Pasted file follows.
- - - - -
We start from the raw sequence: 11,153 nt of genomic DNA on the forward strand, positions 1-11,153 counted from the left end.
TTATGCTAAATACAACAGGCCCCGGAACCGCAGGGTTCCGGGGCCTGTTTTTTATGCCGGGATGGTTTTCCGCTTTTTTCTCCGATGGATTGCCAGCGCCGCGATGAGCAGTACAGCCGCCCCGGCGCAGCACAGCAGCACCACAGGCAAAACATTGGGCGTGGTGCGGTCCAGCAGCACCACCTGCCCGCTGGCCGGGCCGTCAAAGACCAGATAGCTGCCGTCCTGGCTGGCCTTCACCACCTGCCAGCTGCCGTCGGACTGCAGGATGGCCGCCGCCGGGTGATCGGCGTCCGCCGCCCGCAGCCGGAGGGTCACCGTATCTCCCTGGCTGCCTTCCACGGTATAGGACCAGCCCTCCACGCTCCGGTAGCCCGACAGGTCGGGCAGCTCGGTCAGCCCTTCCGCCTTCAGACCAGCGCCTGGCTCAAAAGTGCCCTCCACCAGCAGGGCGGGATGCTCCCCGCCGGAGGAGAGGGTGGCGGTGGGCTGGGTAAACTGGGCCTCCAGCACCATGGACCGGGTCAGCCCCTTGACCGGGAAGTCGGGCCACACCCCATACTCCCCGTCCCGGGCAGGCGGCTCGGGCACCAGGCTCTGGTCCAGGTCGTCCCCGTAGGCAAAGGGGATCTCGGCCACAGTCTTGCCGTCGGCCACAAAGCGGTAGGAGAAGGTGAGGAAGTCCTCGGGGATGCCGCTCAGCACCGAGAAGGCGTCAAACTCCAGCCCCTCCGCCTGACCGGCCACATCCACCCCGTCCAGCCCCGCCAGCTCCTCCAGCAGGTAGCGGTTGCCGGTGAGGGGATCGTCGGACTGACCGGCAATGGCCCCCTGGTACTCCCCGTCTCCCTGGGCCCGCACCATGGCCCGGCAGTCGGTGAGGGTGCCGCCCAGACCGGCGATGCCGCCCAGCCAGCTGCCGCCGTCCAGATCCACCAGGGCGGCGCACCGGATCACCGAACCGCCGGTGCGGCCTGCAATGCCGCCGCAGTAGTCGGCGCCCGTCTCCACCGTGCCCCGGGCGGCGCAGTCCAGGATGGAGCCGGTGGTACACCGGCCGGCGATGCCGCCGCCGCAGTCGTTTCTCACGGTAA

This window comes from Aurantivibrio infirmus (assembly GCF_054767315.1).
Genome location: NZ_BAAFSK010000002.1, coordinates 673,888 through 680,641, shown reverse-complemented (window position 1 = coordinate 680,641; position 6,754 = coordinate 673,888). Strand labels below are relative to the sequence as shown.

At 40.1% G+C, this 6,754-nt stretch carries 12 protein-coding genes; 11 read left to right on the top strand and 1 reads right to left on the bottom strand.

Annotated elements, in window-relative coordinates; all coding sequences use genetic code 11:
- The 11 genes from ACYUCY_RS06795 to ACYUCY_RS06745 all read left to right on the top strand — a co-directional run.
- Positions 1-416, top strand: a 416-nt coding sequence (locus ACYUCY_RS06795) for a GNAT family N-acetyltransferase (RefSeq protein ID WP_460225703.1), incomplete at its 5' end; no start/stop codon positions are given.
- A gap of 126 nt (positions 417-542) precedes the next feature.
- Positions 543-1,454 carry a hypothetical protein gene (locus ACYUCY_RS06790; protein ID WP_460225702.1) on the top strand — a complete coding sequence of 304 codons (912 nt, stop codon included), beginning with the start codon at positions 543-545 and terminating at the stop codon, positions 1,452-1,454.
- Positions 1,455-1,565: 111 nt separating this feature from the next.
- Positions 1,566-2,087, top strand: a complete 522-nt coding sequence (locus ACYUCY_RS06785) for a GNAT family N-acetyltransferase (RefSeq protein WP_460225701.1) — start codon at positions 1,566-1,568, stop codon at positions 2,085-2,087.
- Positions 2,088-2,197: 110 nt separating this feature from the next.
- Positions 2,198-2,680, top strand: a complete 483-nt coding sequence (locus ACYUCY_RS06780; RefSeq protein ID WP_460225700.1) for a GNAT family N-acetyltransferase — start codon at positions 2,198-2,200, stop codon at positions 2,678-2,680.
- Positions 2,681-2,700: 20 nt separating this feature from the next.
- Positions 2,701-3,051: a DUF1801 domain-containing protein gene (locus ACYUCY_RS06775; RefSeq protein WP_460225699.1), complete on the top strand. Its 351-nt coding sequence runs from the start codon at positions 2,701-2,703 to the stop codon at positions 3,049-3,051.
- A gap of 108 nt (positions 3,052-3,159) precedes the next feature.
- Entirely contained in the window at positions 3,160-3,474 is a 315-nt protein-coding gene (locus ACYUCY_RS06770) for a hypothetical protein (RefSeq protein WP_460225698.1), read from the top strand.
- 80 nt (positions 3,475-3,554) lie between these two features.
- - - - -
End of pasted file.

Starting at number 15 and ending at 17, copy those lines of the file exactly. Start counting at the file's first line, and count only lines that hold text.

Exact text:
- Positions 2,681-2,700: 20 nt separating this feature from the next.
- Positions 2,701-3,051: a DUF1801 domain-containing protein gene (locus ACYUCY_RS06775; RefSeq protein WP_460225699.1), complete on the top strand. Its 351-nt coding sequence runs from the start codon at positions 2,701-2,703 to the stop codon at positions 3,049-3,051.
- A gap of 108 nt (positions 3,052-3,159) precedes the next feature.